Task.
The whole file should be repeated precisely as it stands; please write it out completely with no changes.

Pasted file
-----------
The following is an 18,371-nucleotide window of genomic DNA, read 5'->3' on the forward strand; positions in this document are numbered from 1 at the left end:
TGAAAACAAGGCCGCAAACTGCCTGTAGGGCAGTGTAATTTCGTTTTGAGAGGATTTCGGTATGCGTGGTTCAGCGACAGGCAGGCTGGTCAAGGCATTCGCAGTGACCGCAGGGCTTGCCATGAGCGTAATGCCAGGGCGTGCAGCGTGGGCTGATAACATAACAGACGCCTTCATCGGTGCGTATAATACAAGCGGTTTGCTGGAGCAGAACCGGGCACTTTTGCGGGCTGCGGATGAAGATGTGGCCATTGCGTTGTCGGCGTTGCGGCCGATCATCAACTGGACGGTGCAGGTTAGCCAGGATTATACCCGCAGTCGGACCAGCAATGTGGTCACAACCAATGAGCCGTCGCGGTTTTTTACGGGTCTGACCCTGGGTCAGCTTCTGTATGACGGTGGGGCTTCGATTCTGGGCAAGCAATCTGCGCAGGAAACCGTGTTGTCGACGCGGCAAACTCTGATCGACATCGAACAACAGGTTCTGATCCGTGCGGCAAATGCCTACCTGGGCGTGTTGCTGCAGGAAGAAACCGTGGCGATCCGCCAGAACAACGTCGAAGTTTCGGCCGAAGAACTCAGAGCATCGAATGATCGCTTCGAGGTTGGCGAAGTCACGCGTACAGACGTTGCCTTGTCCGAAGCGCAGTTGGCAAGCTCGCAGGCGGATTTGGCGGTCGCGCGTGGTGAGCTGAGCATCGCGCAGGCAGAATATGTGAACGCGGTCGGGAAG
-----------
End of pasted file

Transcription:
The following is an 18,371-nucleotide window of genomic DNA, read 5'->3' on the forward strand; positions in this document are numbered from 1 at the left end:
TGAAAACAAGGCCGCAAACTGCCTGTAGGGCAGTGTAATTTCGTTTTGAGAGGATTTCGGTATGCGTGGTTCAGCGACAGGCAGGCTGGTCAAGGCATTCGCAGTGACCGCAGGGCTTGCCATGAGCGTAATGCCAGGGCGTGCAGCGTGGGCTGATAACATAACAGACGCCTTCATCGGTGCGTATAATACAAGCGGTTTGCTGGAGCAGAACCGGGCACTTTTGCGGGCTGCGGATGAAGATGTGGCCATTGCGTTGTCGGCGTTGCGGCCGATCATCAACTGGACGGTGCAGGTTAGCCAGGATTATACCCGCAGTCGGACCAGCAATGTGGTCACAACCAATGAGCCGTCGCGGTTTTTTACGGGTCTGACCCTGGGTCAGCTTCTGTATGACGGTGGGGCTTCGATTCTGGGCAAGCAATCTGCGCAGGAAACCGTGTTGTCGACGCGGCAAACTCTGATCGACATCGAACAACAGGTTCTGATCCGTGCGGCAAATGCCTACCTGGGCGTGTTGCTGCAGGAAGAAACCGTGGCGATCCGCCAGAACAACGTCGAAGTTTCGGCCGAAGAACTCAGAGCATCGAATGATCGCTTCGAGGTTGGCGAAGTCACGCGTACAGACGTTGCCTTGTCCGAAGCGCAGTTGGCAAGCTCGCAGGCGGATTTGGCGGTCGCGCGTGGTGAGCTGAGCATCGCGCAGGCAGAATATGTGAACGCGGTCGGGAAG